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Guster: Not just any college band

Mary Claire O'Donnell | Thursday, August 26, 2010

Do you remember your Frosh-O?  The awkward serenading, the scavenger hunt, the hundreds of people you met in three days whose names you tried to remember? And although you met a lot of people in those few days, your closest friends are probably now those whom you met in class or through sports.

But imagine meeting people who would become the most important people to you during that somewhat embarrassing Freshman Orientation experience.  That is what happened to Adam Gardner, Ryan Miller and Brian Rosenworcel in 1991 at Tufts University in Medford, Mass. Two months after meeting during their version of Frosh-O, the three musicians played at the Midnight Café coffee house, and the alternative rock band Guster was born.

The band, originally named Gus, debuted their first album, “Parachutes,” in 1995. They released another superb album, “Goldfly,” two years later, selling around 10,000 copies of the two albums on mostly word of mouth. However, it was not until the release of “Lost and Gone Forever” in 1999 that they achieved mainstream success, appearing on “The Late Show with David Letterman” and releasing their first music video.

Since then, the band has released two more albums, “Keep It Together” in 2003 and “Ganging Up on the Sun” in 2006. Also in 2006, the band picked up an “Album of the Year (Major)” award at the Boston Music Awards. They have had songs in well-known soundtracks such as “Wedding Crashers,” “Disturbia,” “Life as a House” and “The O.C.”

On Oct. 5, the guys are releasing their fifth album, “Easy Wonderful.” The first single off the album “Do You Love Me?” is available on iTunes.  Another single, “Bad Bad World,” is available for free download on the band’s website.

Guster, however, is best known for their live shows. The band is constantly touring and plays around 250 shows a year. This is not their first show at Notre Dame, and it promises to be a fantastic one.

Ryan, Adam, Brian and Joe Pisapia, who joined the band in 2003, make their shows unique with a blend of humor and musical variety. The four guys often begin shows in costume, having appeared as “Peace Soldiers,” red-neck looking musicians, and contestants on “The Price is Right.” Their interviews also generally have a touch of humor. When once asked how they write their songs, they invoked Tenacious D and replied, “We write about what we know. We’re stenographers…we transcribe life and put a little melody under it.”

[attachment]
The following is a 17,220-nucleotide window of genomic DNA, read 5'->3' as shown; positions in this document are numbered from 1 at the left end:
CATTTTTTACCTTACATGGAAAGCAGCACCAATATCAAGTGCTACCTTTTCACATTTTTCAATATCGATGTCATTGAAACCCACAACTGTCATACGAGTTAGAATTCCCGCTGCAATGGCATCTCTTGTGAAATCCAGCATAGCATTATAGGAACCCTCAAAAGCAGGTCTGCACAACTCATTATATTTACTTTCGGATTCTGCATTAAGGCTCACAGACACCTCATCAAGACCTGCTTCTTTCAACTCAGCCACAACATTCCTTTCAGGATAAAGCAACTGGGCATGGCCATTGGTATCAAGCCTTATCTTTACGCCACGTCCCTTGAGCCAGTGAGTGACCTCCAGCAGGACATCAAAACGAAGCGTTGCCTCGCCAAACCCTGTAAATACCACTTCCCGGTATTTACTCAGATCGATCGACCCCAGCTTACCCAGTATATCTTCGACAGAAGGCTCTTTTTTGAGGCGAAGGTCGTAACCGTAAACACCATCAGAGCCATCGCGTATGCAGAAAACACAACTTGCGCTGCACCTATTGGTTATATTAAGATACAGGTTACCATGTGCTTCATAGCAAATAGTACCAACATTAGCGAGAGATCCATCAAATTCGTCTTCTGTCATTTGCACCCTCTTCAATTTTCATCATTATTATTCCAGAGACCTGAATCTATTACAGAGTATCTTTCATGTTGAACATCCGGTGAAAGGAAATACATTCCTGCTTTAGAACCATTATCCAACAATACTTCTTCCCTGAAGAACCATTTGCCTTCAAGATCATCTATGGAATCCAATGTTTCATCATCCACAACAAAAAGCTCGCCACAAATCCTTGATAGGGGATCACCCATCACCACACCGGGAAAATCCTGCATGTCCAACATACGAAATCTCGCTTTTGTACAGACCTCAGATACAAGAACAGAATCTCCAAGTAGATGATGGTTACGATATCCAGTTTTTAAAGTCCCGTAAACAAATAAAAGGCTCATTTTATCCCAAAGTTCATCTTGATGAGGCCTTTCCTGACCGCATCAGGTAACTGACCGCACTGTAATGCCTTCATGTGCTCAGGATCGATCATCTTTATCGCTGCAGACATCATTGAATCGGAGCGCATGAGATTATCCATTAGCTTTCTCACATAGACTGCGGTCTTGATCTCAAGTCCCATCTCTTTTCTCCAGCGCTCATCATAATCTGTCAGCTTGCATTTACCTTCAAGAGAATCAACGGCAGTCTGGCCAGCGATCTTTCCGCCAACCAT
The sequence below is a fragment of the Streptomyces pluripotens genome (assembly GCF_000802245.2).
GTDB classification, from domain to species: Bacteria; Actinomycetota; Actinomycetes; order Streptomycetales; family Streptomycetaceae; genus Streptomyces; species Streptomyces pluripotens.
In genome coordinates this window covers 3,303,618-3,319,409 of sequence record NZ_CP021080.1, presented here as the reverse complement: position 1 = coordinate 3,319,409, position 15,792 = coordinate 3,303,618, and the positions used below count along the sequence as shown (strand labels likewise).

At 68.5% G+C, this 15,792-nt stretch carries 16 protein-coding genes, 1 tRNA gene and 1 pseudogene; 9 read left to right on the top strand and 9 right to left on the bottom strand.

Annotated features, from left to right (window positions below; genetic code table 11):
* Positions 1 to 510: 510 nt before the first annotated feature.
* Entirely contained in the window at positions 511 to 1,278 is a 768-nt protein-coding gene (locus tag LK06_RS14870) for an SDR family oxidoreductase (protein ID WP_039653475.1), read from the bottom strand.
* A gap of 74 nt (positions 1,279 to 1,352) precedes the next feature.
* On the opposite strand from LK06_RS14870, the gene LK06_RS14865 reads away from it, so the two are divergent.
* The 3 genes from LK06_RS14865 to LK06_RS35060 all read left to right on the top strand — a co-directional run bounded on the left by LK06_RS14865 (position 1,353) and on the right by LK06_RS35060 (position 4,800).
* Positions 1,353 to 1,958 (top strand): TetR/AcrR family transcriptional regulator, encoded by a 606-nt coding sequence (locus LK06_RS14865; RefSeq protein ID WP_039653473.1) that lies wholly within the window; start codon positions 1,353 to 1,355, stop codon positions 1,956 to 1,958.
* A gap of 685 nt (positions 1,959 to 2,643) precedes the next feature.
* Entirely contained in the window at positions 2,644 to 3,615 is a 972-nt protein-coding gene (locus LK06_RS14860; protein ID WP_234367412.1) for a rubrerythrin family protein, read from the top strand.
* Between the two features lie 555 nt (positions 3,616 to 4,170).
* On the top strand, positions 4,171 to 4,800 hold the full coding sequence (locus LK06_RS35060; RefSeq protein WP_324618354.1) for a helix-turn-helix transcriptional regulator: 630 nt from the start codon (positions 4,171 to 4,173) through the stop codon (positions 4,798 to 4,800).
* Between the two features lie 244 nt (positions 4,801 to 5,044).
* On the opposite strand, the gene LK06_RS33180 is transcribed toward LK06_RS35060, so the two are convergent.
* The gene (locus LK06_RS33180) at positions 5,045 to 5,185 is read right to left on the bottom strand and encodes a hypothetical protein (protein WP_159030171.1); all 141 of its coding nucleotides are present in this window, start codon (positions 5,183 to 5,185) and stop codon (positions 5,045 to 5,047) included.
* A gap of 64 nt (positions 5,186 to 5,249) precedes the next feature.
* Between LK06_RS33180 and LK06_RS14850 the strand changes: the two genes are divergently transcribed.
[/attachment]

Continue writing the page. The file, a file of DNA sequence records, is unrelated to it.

Their humor helps them keep a good relationship with their fans. They foster this relationship through their road and studio journals and their willingness to sign autographs after shows. Because much of their early success was due to fan support and marketing, the band took pleasure in maintaining this relationship. They still have these fan representative groups.

The other great part of Guster, and something for which they are well known, is their musical instrument variety and ability to fill many roles in the band. Generally, Miller and Gardner sing lead vocals and play guitar, and Rosenworcel plays percussion, often with his hands. Pisapia is a multi-instrumentalist, playing anywhere from guitar to keyboard to Appalachian dulcimer.

But Guster does not confine itself to these roles. Often, Miller and Gardner sing lead at the same time. In the amazing song “Happier,” off “Lost and Gone Forever,” the two switch between singing the same and different lyrics with differing chords, giving them a unique and interesting sound. And often during an encore, Rosenworcel puts down his bongos and performs covers.

Even though not everyone on campus has been waiting four years for Guster to return to since their last appearance here in 2006, all will enjoy the show. All members of the band are extremely musically gifted, and they perform beautifully written songs. Their songs are unique enough to stand apart from each other, differing in both theme and beat.

Each song boasts its own distinct rhythm and style. The range of instruments is amazing, from zippers to bongos to banjos. And the songs are not all about one idea or theme.  Rather, they run the gamut, discussing broken hearts in “Either Way” and nostalgia over adolescence in “One Man Wrecking Machine.”

It’s hard to nail down Guster’s best song, but one that should definitely make it on to the set list for Saturday is “Amsterdam,” the band’s first single off “Lost and Gone Forever.” From the rocking tempo to the smart lyrics, it doesn’t leave your head after one listen. It could be a theme song for many stages in life.

Guster is an inspiration to any band hoping to make it big out of college.  Listen to what could be for the band practicing in your garage, and do not miss a fantastic show.